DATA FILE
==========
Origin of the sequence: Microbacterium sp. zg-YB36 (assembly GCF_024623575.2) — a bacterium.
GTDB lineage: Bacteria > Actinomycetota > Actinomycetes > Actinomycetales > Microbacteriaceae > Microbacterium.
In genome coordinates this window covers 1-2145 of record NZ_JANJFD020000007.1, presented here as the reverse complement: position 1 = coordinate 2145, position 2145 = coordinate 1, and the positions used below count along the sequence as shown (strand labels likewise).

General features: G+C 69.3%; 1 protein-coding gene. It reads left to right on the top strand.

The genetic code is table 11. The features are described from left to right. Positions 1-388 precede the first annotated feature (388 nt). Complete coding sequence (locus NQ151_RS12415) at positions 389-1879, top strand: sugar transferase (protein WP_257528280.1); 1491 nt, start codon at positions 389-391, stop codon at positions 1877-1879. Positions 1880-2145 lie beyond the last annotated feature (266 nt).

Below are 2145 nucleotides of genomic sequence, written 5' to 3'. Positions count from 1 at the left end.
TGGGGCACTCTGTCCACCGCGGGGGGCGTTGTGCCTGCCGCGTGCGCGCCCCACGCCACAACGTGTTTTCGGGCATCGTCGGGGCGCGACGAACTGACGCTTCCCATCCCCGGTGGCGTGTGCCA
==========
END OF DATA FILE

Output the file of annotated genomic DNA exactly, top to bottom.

Origin of the sequence: Microbacterium sp. zg-YB36 (assembly GCF_024623575.2) — a bacterium.
GTDB lineage: Bacteria > Actinomycetota > Actinomycetes > Actinomycetales > Microbacteriaceae > Microbacterium.
In genome coordinates this window covers 1-2145 of record NZ_JANJFD020000007.1, presented here as the reverse complement: position 1 = coordinate 2145, position 2145 = coordinate 1, and the positions used below count along the sequence as shown (strand labels likewise).

General features: G+C 69.3%; 1 protein-coding gene. It reads left to right on the top strand.

The genetic code is table 11. The features are described from left to right. Positions 1-388 precede the first annotated feature (388 nt). Complete coding sequence (locus NQ151_RS12415) at positions 389-1879, top strand: sugar transferase (protein WP_257528280.1); 1491 nt, start codon at positions 389-391, stop codon at positions 1877-1879. Positions 1880-2145 lie beyond the last annotated feature (266 nt).

Below are 2145 nucleotides of genomic sequence, written 5' to 3'. Positions count from 1 at the left end.
TGGGGCACTCTGTCCACCGCGGGGGGCGTTGTGCCTGCCGCGTGCGCGCCCCACGCCACAACGTGTTTTCGGGCATCGTCGGGGCGCGACGAACTGACGCTTCCCATCCCCGGTGGCGTGTGCCA